NASA Names HQ After First Black Female Engineer

You could say that NASA naming their headquarters in Washington DC after Mary Jackson is a melancholy gesture. Jackson, who was the first Black female engineer at NASA was depicted in the 2016 film Hidden Figures. Sadly, it took thousands of protestors sparked by the death of George Floyd to inspire the change.

“Hidden no more, we will continue to recognize the contributions of women, African Americans, and people of all backgrounds who have made NASA’s successful history of exploration possible,” Mr. Bridenstine, who is NASA’s current administrator, said in a statement.

Jackson was born in Hampton, Virginia in 1921, and worked at NASA for 34 years. She died in 2005. Jackson was posthumously awarded the congressional medal of freedom in 2019.

“Mary W Jackson was part of a group of very important women who helped NASA succeed in getting American astronauts into space,” Mr. Bridenstine added.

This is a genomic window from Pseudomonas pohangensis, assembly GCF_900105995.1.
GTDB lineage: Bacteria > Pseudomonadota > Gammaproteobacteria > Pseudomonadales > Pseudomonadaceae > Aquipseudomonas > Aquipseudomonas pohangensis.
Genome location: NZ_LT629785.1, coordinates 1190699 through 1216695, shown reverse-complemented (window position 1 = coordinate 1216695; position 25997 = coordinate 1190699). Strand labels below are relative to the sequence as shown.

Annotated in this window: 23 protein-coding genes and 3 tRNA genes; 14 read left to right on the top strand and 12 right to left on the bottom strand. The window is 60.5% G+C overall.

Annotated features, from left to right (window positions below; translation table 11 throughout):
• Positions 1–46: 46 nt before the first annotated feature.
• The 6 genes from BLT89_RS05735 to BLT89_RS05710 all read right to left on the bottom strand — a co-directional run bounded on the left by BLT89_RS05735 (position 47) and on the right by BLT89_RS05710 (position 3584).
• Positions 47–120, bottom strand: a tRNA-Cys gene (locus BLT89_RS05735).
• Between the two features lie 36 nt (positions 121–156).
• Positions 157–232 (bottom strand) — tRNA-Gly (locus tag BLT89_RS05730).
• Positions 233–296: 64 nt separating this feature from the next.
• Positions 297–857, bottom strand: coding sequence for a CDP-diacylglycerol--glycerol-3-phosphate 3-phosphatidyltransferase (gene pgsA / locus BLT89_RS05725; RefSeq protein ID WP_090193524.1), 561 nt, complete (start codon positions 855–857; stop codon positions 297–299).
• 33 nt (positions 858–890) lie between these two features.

“Mary never accepted the status quo, she helped break barriers and open opportunities for African Americans and women in the field of engineering and technology.”

NASA began recruiting some college-educated African American women in the 1940s as “human computers”, but many of them experienced both racial and gender discrimination at work – even having segregated toilets.

Her daughter, Carolyn Lewis, said the family was honored that NASA was continuing her mother’s legacy.

“She was a scientist, humanitarian, wife, mother, and trailblazer who paved the way for thousands of others to succeed, not only at NASA but throughout this nation,” she said.

Mary Jackson was recruited in 1951 by the National Advisory Committee for Aeronautics which was succeeded by NASA in 1958. She worked under Dorothy Vaughan – whose story was also told in Hidden Figures – in the segregated West Area Computing Unit at Langley, Virginia.

While this name change is certainly welcome and necessary, let’s hope that more African Americans who helped shape America can have buildings and statues named after them without being sparked by massive protests demanding change.

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